Eye in cross-section:
1 - sclera; 2 - ciliary body; 3 - iris; 4 - pupil, and anterior chamber filled with aqueous humour; 5 - optical axis; 6 - line of sight; 7 - cornea; 8 - crystalline lens; 9 - choroidea; 10 - nervus opticus; 11 - optic disc; 12 - fovea; 13 - retina; 14 - corpus vitreum
Image by MesserWoland, July 14, 2006
For the first time, researchers have been able to grow three-dimensional human tissues starting with stem cells. Hans Keirstead and his team from the University of California, Irvine have successfully used embryonic stem cells to create early-stage retinas.
Retinas form the light-sensitive inner part of the eye and are critical for vision. They are composed of many layers of different cell types, including photoreceptor cells and support cells. Functional retinas must not only include the right kinds of cells, but those cells must also be oriented in exactly the right way relative to each other. In order to achieve this engineering feat, the researchers developed microscopic gradients of solutions to coax cells into differentiating into mature cell types in precisely the right order and position.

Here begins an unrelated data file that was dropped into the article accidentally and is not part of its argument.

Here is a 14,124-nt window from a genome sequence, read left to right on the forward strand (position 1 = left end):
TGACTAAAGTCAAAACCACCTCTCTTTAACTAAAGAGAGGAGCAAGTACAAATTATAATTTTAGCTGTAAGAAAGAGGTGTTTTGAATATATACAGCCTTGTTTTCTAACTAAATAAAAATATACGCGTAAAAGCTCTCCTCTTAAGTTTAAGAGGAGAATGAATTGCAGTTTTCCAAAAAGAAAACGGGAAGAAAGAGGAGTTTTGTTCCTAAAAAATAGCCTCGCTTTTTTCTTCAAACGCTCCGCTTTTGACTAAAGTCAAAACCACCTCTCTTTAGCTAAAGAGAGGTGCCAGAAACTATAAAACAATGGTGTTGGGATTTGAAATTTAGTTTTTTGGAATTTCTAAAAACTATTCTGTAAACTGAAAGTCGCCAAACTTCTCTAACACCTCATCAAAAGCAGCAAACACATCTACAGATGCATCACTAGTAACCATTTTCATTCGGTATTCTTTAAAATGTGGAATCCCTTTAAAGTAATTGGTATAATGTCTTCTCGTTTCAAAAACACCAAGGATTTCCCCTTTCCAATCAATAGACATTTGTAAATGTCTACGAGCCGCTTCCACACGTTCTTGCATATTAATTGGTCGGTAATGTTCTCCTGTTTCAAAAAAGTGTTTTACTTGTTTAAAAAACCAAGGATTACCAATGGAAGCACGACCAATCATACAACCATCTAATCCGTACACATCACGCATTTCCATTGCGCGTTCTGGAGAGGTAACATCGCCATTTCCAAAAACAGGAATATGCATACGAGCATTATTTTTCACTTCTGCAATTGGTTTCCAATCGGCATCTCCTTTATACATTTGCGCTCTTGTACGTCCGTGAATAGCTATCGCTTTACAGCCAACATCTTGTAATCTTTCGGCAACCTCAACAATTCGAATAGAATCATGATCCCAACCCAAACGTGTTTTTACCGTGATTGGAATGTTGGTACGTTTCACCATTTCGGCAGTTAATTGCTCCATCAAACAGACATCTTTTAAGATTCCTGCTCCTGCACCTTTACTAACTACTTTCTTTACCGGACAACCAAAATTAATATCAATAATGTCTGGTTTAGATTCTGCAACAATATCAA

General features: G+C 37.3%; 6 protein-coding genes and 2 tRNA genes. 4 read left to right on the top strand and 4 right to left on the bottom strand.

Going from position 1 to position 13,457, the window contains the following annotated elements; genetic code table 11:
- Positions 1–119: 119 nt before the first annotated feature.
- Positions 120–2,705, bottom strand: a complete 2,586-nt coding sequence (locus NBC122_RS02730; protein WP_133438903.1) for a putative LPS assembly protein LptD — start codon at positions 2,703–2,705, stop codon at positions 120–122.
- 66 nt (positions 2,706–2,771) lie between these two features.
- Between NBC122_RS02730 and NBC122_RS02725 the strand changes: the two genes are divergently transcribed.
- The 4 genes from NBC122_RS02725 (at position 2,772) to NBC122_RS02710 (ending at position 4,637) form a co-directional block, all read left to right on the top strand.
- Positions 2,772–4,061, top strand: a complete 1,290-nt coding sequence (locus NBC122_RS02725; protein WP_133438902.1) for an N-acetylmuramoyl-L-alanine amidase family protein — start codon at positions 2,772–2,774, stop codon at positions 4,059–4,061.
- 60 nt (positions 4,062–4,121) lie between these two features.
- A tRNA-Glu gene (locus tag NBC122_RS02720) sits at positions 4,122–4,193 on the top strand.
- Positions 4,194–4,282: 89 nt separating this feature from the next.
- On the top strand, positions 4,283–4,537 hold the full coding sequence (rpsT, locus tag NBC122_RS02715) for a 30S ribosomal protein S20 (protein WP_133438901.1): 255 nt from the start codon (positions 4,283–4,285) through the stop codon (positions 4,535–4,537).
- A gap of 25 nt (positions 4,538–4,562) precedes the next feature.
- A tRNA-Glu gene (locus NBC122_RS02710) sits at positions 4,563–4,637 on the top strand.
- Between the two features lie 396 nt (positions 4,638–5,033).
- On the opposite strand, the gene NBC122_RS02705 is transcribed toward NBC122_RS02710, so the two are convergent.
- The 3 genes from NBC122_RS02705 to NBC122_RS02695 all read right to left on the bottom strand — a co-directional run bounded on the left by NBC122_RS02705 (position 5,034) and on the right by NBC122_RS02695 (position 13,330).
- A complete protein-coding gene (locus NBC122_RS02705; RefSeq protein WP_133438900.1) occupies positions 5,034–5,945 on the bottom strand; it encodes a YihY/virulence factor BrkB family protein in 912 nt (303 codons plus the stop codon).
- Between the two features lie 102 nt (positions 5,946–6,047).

Loss of vision due to retinal diseases affects millions of Americans each year. The scientists are optimistically testing their stem-cell retinas in animal models to see if they can restore vision.
As Keirstead says:
What's so exciting with our discovery is that creating transplantable retinas from stem cells could help millions of people, and we are well on the way.